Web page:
If you grew up in a household with a Costco membership, chances are you can instantly recall sampling everything from spinach- and cheese-filled ravioli to electrolyte beverages and the feeling of freezing in the produce and refrigerator section, all to be rewarded with a post-shopping bite from the iconic food court where a crisp $5 bill could make you feel like royalty.
With 578 Costco warehouses across 46 states -- more locations than The Cheesecake Factory, In-N-Out Burger or Wienerschnitzel, to name a few -- thousands of U.S. consumers have come to know and love the Kirkland Signature hot-dog-and-soda combo, which has maintained the same $1.50 price since 1985.
And the company's chief financial officer confirmed they are committed to keeping it that way.
During a presentation on Costco's fourth-fiscal-quarter fiscal results, Richard Galanti told investors and reporters there are other areas, including Costco's gasoline sales or travel business, where they could potentially turn more profit to help offset the low-priced food court meal.
When asked about Costco's margins holding despite inflationary pressures and areas where they're being more aggressive on pricing, Galanti said, "Lightning just struck me."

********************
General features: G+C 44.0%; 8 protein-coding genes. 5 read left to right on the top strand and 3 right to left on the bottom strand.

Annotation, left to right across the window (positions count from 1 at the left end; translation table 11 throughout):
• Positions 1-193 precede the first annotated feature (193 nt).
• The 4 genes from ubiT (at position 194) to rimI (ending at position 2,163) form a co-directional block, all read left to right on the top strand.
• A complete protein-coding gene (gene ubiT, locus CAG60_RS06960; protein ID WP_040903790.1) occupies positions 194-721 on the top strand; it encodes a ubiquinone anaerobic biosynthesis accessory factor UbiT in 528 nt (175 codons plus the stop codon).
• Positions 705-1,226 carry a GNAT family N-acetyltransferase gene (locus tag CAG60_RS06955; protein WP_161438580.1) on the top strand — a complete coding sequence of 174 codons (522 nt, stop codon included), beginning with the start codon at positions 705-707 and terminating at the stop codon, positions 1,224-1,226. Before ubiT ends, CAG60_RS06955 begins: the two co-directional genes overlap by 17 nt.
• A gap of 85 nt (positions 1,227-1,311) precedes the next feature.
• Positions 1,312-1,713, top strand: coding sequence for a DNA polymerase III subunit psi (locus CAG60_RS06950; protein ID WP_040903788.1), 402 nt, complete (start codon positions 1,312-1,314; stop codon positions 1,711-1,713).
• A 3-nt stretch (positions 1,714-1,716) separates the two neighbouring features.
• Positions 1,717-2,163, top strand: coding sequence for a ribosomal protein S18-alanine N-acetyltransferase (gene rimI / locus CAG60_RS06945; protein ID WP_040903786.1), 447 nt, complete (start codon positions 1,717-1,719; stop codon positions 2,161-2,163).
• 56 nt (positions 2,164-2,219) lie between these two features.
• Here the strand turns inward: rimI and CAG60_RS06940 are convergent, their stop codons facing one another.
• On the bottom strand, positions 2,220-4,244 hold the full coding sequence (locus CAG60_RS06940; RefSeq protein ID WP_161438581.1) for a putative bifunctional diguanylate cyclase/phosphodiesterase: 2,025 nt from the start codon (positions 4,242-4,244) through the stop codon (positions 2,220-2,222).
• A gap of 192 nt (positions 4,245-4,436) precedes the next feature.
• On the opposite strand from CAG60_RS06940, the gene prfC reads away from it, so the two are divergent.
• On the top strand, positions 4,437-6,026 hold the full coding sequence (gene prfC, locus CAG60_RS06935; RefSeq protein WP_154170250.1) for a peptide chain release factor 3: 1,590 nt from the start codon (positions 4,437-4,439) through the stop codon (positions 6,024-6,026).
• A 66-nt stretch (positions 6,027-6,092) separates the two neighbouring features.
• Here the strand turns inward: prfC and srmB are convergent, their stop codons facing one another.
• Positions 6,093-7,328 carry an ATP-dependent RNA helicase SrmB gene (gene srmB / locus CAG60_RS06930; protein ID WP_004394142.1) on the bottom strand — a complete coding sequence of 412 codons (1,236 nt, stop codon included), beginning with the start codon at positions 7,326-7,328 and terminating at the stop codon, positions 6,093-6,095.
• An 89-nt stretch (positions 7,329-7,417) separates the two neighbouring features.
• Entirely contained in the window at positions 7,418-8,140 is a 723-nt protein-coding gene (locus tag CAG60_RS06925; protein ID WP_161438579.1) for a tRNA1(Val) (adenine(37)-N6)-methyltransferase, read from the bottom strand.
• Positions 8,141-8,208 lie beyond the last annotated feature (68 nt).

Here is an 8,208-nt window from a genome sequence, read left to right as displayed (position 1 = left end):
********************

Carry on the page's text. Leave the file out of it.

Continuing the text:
"There are some businesses that are doing well with margin like gas business on a smaller way -- in the travel business, those things help us be more aggressive in other areas," such as "hold the price on the hot dog and the soda a little longer, forever."
Earlier this year, another Costco executive also said the hallmark item of the retailer's prepared food court offerings would continue to hold at the same price.
Galanti also noted the strength in Costco's fresh food business sales over a two-year period through this most recent quarter.
"The enormity of the improvement in the bottom-line, even now as we're getting some of that back now, still net-net, were better than we were two years ago," he explained of the company's earnings. "So all those things help that process."